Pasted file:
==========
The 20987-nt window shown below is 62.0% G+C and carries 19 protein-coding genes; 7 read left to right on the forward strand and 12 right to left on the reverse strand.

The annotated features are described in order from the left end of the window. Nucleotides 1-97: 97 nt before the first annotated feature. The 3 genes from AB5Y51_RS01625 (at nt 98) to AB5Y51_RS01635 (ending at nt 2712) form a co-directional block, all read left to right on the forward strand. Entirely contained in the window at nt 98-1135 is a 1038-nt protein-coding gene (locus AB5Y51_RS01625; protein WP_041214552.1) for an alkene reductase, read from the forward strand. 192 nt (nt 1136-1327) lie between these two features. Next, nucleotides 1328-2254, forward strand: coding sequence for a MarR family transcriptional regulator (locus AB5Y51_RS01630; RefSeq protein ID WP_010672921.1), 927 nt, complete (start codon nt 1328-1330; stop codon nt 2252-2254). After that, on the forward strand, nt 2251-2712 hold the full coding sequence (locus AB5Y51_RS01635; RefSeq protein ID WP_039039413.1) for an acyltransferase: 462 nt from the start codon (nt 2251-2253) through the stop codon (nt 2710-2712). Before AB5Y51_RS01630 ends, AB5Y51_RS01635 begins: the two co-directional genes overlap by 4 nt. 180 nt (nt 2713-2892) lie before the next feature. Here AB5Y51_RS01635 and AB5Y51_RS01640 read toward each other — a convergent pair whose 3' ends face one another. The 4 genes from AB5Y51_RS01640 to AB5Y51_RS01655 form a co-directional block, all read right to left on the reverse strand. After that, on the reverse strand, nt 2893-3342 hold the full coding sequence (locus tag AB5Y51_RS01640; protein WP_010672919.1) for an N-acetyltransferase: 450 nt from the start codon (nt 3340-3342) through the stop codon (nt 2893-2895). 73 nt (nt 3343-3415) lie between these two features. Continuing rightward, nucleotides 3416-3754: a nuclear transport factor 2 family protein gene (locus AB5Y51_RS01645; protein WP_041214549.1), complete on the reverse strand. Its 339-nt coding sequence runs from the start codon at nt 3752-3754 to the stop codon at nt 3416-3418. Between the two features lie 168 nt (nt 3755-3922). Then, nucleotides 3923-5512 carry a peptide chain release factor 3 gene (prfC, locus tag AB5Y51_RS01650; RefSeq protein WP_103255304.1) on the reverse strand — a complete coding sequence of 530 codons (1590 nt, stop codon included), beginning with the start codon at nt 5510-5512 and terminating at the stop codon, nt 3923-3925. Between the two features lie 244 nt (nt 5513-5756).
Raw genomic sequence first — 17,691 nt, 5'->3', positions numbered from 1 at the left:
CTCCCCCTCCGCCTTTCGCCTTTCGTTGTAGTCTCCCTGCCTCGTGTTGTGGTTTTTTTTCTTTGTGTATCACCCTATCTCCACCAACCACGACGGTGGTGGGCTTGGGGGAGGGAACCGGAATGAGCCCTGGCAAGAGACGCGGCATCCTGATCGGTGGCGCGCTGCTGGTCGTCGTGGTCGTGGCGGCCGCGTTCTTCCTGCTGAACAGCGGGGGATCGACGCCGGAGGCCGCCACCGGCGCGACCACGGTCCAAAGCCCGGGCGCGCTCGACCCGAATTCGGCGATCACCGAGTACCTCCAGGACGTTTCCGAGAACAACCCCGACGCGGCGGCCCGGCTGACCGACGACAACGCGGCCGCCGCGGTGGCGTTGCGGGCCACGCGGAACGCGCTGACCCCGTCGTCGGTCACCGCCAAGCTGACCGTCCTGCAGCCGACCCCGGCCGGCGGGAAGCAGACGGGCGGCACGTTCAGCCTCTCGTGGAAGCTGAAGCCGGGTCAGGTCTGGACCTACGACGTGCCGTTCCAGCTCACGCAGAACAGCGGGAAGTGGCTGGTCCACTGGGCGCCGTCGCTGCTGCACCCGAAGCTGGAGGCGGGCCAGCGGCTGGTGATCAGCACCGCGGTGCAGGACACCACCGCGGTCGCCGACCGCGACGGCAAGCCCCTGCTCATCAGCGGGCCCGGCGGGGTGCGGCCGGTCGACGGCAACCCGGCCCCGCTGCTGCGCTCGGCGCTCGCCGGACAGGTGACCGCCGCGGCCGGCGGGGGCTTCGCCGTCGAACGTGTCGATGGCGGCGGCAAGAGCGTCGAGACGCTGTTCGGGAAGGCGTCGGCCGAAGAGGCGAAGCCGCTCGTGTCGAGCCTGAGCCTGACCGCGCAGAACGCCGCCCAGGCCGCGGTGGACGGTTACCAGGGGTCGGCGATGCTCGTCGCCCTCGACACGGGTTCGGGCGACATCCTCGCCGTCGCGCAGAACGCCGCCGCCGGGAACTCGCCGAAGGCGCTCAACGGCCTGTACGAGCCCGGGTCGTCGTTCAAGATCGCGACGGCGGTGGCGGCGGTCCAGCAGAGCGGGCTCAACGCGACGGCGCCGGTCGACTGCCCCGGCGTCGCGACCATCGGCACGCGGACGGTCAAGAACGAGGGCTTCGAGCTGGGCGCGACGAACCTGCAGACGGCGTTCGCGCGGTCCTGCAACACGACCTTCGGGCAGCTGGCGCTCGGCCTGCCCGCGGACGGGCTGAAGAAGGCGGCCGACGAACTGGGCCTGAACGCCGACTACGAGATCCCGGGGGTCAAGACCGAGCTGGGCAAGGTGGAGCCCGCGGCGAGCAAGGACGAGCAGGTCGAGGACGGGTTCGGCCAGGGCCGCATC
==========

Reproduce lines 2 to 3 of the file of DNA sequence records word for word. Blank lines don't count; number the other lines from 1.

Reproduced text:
The annotated features are described in order from the left end of the window. Nucleotides 1-97: 97 nt before the first annotated feature. The 3 genes from AB5Y51_RS01625 (at nt 98) to AB5Y51_RS01635 (ending at nt 2712) form a co-directional block, all read left to right on the forward strand. Entirely contained in the window at nt 98-1135 is a 1038-nt protein-coding gene (locus AB5Y51_RS01625; protein WP_041214552.1) for an alkene reductase, read from the forward strand. 192 nt (nt 1136-1327) lie between these two features. Next, nucleotides 1328-2254, forward strand: coding sequence for a MarR family transcriptional regulator (locus AB5Y51_RS01630; RefSeq protein ID WP_010672921.1), 927 nt, complete (start codon nt 1328-1330; stop codon nt 2252-2254). After that, on the forward strand, nt 2251-2712 hold the full coding sequence (locus AB5Y51_RS01635; RefSeq protein ID WP_039039413.1) for an acyltransferase: 462 nt from the start codon (nt 2251-2253) through the stop codon (nt 2710-2712). Before AB5Y51_RS01630 ends, AB5Y51_RS01635 begins: the two co-directional genes overlap by 4 nt. 180 nt (nt 2713-2892) lie before the next feature. Here AB5Y51_RS01635 and AB5Y51_RS01640 read toward each other — a convergent pair whose 3' ends face one another. The 4 genes from AB5Y51_RS01640 to AB5Y51_RS01655 form a co-directional block, all read right to left on the reverse strand. After that, on the reverse strand, nt 2893-3342 hold the full coding sequence (locus tag AB5Y51_RS01640; protein WP_010672919.1) for an N-acetyltransferase: 450 nt from the start codon (nt 3340-3342) through the stop codon (nt 2893-2895). 73 nt (nt 3343-3415) lie between these two features. Continuing rightward, nucleotides 3416-3754: a nuclear transport factor 2 family protein gene (locus AB5Y51_RS01645; protein WP_041214549.1), complete on the reverse strand. Its 339-nt coding sequence runs from the start codon at nt 3752-3754 to the stop codon at nt 3416-3418. Between the two features lie 168 nt (nt 3755-3922). Then, nucleotides 3923-5512 carry a peptide chain release factor 3 gene (prfC, locus tag AB5Y51_RS01650; RefSeq protein WP_103255304.1) on the reverse strand — a complete coding sequence of 530 codons (1590 nt, stop codon included), beginning with the start codon at nt 5510-5512 and terminating at the stop codon, nt 3923-3925. Between the two features lie 244 nt (nt 5513-5756).
Raw genomic sequence first — 17,691 nt, 5'->3', positions numbered from 1 at the left: